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Dodge City Daily Globe - Dodge City, KS
  • HealthStyle: Are you a shopaholic?

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  • Approximately 2 to 5 percent of Americans are considered to be compulsive shoppers. Compulsive shopping and spending is a pattern of chronic, repetitive purchasing of unneeded items whether or not you have the financial means to pay for them. It is not yet classified in psychiatric manuals but seems to fall under the category of compulsive and impulsive behavior.
    There are many possible reasons for compulsive shopping. Compulsive shoppers seem to get a psychological rush or temporary euphoria from buying, similar to people who have gambling, overeating, or drug problems. When they act on their compulsions they also tend to get the extreme feelings of depression and guilt that follow. This often leads to another round of shopping to feel better…..creating an endless cycle of highs and lows. It may be easier to deny compulsive shopping than some other compulsive behaviors because everyone shops sometimes. Society also makes it easy to get hooked on shopping with the ready availability of credit and debit cards and the ease of on-line shopping. If you do not have a credit card most stores will allow you to sign up and use your new card on the spot. The lack of transparency when spending with credit makes it seem as if the purchase is free and you are not really spending at all. Materialism in our society is also encouraged and people are programmed to believe success is defined by how many things they have.
    Whenever compulsive behaviors occur it is important to ask if some other need is being filled through the behavior. Perhaps shopping is the only means you have to feel pleasure and reduce unpleasant feelings. You may get a temporary boost to self esteem and self confidence when you wear that new coat, dress, or jewelry. Shopping may be your means of reducing stress in the short term because you initially feel better after your purchase. The concerns of poor finances, fear of job loss, and poor health may disappear while in the midst of a shopping binge….only to re-emerge later in the recognition that the behavior was irrational and self destructive. People who shop excessively may be filling some type of void even if it is only temporary. They subsequently find that the things they brought home in the shopping bags were not what they really needed.
    Compulsive shopping can have many consequences. Relationships are damaged from lying about the shopping and putting the family into debt. Other responsibilities may be neglected because the shopping consumes an inordinate amount of time. Depression and low self esteem can also be a consequence of the failure to control such self-destructive behavior.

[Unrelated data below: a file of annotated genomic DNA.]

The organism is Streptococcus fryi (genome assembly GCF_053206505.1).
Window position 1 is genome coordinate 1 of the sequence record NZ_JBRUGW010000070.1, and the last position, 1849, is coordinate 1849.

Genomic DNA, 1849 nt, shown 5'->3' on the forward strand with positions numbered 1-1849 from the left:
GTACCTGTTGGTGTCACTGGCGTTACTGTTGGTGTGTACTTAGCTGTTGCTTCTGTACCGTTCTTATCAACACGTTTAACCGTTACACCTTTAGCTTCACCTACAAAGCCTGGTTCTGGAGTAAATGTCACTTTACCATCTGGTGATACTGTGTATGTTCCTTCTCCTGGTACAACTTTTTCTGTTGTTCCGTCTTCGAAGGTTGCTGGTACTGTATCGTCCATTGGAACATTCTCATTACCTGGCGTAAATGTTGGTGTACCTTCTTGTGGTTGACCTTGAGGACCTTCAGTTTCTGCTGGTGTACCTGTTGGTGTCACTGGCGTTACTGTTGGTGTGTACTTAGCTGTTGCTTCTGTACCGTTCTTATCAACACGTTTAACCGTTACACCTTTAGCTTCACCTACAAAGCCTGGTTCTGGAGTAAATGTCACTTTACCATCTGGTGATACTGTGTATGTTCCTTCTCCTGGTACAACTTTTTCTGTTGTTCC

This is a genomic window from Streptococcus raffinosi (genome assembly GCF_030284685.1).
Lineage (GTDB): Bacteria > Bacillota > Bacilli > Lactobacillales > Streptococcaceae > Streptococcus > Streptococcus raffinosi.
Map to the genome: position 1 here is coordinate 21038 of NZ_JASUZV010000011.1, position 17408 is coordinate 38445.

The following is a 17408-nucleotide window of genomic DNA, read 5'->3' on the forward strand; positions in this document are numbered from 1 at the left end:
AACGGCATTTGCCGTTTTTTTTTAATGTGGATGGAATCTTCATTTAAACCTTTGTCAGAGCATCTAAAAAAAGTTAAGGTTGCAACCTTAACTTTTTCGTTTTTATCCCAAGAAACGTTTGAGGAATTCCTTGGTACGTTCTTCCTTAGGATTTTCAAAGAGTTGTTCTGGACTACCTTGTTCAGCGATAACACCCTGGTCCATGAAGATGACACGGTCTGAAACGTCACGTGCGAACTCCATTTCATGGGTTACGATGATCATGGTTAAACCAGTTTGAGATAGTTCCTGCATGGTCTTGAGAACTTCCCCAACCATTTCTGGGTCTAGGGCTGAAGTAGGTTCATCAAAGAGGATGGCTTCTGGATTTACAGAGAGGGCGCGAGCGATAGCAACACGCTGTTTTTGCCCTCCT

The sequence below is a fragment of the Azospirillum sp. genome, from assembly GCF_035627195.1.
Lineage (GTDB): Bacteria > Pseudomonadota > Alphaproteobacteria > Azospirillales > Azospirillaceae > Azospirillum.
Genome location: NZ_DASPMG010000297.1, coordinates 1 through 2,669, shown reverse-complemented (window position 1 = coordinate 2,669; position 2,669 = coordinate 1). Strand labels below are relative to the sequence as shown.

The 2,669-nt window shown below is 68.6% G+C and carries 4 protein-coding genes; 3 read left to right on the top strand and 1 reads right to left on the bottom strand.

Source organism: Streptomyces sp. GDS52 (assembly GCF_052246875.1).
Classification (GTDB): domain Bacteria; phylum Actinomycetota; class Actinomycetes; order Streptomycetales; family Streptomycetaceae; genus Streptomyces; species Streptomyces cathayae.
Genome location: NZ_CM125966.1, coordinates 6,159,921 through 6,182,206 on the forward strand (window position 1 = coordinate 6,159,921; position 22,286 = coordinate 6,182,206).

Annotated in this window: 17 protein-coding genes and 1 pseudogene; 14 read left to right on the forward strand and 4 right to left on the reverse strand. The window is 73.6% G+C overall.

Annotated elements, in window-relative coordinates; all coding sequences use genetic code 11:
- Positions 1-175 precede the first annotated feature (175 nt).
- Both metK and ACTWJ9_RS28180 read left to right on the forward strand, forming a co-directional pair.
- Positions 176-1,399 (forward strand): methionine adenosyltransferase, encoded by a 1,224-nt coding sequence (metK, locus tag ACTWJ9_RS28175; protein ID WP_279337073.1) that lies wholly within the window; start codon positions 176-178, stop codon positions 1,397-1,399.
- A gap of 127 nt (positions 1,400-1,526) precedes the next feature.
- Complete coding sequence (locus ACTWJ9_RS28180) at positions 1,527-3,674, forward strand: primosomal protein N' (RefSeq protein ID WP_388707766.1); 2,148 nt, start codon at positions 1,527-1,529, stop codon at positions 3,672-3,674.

In order to change you must recognize that is has become a problem for you. It may be difficult to admit that you are a compulsive shopper. Like many compulsive behaviors denial is a common defense even when you know there is no logical explanation for the behavior. There are some indicators that may help you determine if shopping is out of control for you:
    Page 2 of 2 - You feel guilty and embarrassed after a shopping binge.
    You feel lost without credit or debit cards and seldom use money to pay for anything.
    You spend a lot of time trying to cover shortfalls in your budget due to the spending.
    You get angry and defensive if someone suggests that you buy too much.
    You feel an initial rush of euphoria when you buy the items.
    You lie about what you bought and hide the purchases.
    Shopping is your only form of gratification and entertainment.
    You have damaged relationships by creating excessive debt and lying about your shopping.
    You buy more than one of an item just because it looks pretty. Frequently you don’t wear all the things you have bought.
    You shop almost daily either in stores or on-line.
    Your self esteem and self confidence seems to get a boost when you wear your new purchases.
    You routinely buy more than you can afford to buy.
    If these descriptions fit you then it is time to dig a little deeper and determine what need you are filling with your excessive shopping. Do you need to work on your self esteem? Are you trying to escape loneliness through excessive shopping? Has shopping become your only source of pleasure? Are you battling with depression?
    Getting some help from a mental health professional may help you to find the underlying reasons. A therapist can also help you to set up some behavior modification plans to reduce the risk of compulsive shopping. Ultimately people must have a desire to change this self destructive behavior and replace it with healthier ways of feeling good.
    David Gannon, Ph.D., Psychological and Family Consultants, Canton, Ohio.
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